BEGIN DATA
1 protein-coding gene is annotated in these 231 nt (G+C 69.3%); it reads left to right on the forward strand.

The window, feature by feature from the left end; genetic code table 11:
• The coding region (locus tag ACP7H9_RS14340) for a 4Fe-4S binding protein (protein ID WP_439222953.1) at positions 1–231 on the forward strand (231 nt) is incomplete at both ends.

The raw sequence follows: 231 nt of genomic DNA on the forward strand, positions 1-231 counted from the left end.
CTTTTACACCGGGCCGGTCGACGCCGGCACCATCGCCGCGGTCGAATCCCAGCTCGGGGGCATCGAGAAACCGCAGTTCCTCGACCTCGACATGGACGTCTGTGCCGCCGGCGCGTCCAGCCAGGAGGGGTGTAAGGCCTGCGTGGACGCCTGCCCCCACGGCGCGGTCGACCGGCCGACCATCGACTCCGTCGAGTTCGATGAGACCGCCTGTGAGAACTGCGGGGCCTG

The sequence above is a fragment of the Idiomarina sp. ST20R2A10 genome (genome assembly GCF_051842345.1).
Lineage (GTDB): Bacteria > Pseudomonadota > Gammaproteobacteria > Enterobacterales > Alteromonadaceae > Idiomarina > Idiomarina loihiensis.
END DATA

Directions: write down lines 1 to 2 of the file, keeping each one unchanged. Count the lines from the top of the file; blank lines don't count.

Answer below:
1 protein-coding gene is annotated in these 231 nt (G+C 69.3%); it reads left to right on the forward strand.

The window, feature by feature from the left end; genetic code table 11: